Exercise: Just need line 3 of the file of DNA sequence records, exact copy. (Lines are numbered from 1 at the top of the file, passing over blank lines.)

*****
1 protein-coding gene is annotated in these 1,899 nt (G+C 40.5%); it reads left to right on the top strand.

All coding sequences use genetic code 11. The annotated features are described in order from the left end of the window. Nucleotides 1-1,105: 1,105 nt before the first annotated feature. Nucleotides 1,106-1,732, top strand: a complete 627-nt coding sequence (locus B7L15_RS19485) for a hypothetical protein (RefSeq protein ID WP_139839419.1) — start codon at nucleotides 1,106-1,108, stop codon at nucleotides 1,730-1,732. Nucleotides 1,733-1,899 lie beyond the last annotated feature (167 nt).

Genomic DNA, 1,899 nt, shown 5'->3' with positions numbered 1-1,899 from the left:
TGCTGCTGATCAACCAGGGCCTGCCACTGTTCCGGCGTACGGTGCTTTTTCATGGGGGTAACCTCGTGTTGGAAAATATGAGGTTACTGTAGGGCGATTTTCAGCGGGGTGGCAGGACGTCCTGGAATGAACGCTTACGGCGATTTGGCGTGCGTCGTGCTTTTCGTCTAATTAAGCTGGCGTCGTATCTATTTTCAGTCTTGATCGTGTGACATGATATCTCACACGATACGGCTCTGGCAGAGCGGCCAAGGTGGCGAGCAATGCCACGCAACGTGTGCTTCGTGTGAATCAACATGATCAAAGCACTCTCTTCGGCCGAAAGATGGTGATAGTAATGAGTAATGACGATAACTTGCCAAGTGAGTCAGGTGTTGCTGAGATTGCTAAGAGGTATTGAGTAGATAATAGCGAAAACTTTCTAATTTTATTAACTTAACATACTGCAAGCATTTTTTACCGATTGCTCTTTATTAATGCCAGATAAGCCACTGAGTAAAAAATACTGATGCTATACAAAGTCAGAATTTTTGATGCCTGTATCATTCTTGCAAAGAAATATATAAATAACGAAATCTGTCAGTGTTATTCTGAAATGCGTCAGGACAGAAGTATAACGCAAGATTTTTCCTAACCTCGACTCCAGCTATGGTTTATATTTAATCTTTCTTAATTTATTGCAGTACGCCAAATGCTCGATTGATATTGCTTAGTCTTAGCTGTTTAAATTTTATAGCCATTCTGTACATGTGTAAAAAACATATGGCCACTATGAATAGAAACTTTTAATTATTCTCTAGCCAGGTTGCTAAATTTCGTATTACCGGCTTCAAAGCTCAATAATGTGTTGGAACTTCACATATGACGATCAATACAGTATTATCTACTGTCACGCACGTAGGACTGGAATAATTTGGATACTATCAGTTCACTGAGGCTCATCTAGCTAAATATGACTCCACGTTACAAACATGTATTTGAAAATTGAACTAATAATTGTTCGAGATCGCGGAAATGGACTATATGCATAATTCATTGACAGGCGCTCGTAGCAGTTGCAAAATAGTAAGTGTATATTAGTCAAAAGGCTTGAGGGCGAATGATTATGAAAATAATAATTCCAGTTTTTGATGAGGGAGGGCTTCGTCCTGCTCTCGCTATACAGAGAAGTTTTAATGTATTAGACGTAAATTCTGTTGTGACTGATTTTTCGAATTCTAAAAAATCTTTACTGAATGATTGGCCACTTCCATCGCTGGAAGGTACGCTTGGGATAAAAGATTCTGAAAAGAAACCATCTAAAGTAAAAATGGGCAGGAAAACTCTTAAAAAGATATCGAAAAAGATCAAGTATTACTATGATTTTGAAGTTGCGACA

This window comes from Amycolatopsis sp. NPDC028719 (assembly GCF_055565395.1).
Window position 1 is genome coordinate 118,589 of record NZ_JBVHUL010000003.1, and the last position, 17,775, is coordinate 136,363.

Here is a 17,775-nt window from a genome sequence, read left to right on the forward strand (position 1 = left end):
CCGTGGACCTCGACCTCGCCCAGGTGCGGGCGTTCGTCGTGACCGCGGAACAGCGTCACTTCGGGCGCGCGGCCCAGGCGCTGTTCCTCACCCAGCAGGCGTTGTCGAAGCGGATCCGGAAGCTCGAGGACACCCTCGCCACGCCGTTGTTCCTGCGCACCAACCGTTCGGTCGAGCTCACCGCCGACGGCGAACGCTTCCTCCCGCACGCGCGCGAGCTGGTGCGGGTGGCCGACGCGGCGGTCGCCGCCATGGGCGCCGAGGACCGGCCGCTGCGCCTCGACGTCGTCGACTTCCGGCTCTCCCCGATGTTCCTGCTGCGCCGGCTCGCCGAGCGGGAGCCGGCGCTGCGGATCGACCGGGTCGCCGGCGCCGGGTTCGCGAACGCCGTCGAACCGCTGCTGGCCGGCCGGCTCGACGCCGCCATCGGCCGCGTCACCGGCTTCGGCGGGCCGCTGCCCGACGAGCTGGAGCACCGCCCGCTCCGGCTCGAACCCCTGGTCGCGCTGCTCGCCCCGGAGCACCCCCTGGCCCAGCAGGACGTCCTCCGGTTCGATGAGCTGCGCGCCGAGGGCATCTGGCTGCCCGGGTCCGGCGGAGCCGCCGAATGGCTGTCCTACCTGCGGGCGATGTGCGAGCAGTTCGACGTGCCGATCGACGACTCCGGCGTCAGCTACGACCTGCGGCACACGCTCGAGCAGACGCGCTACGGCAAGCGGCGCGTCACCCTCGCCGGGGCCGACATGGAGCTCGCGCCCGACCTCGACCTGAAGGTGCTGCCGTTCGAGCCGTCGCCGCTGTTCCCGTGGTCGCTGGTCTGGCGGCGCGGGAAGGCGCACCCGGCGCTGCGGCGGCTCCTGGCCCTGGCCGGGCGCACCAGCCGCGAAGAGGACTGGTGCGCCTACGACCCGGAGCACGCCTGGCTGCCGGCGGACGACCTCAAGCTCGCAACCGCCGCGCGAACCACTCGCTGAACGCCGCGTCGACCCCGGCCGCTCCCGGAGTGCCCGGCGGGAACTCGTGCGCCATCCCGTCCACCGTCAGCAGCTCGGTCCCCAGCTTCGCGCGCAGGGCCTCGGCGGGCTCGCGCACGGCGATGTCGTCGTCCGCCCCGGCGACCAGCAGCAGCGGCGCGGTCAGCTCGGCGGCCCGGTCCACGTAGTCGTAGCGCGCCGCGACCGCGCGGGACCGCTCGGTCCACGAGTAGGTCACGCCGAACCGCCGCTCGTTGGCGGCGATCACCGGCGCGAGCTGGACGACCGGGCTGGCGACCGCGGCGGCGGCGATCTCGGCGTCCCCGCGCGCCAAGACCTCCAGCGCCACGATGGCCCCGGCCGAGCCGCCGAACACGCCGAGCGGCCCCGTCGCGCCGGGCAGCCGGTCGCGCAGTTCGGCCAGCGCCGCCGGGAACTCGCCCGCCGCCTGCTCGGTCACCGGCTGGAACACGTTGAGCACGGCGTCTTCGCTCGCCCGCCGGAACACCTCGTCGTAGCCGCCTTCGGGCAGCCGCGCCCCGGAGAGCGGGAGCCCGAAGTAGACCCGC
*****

Genomic DNA, 1,899 nt, shown 5'->3' with positions numbered 1-1,899 from the left: